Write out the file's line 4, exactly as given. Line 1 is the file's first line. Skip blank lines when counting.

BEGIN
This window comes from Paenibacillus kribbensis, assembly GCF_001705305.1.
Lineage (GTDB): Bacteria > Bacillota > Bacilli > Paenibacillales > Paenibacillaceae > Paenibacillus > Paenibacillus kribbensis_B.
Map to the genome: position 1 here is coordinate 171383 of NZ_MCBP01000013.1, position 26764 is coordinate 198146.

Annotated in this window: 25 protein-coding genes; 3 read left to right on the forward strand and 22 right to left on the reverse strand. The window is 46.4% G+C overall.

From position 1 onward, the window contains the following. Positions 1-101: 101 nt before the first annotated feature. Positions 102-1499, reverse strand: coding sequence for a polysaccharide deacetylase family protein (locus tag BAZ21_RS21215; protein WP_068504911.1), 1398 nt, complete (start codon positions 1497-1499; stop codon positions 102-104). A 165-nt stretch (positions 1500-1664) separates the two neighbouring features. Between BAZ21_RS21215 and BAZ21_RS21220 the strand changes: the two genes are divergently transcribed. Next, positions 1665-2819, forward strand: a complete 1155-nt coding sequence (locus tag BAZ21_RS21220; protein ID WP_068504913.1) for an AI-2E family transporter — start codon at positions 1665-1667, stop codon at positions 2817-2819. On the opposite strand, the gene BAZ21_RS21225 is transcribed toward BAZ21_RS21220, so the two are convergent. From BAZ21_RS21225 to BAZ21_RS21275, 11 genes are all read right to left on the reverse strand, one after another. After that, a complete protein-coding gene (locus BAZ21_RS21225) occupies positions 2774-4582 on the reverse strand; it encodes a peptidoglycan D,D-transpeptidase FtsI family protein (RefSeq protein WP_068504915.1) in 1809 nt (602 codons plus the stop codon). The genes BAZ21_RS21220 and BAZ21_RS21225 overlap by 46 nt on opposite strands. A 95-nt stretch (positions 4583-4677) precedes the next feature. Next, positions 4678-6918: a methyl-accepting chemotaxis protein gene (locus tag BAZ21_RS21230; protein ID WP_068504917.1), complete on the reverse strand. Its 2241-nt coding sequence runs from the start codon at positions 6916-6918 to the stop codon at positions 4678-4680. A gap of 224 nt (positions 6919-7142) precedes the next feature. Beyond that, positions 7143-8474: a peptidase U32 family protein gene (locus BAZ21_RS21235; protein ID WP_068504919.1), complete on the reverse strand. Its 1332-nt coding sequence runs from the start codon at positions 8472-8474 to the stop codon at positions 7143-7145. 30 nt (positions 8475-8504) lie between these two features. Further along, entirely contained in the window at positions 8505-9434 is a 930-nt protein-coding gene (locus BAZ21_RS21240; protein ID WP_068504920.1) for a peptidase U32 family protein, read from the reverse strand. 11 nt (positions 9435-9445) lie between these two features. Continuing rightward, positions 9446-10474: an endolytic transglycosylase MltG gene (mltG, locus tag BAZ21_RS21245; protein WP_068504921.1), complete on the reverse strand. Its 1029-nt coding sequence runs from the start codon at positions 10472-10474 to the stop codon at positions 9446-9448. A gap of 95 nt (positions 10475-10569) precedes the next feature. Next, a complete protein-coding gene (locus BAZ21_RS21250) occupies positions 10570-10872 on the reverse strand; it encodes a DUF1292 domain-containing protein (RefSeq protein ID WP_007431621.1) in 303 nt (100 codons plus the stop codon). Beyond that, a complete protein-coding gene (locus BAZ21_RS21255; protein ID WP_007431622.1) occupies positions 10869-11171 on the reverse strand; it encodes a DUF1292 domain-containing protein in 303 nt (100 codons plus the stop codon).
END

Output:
Annotated in this window: 25 protein-coding genes; 3 read left to right on the forward strand and 22 right to left on the reverse strand. The window is 46.4% G+C overall.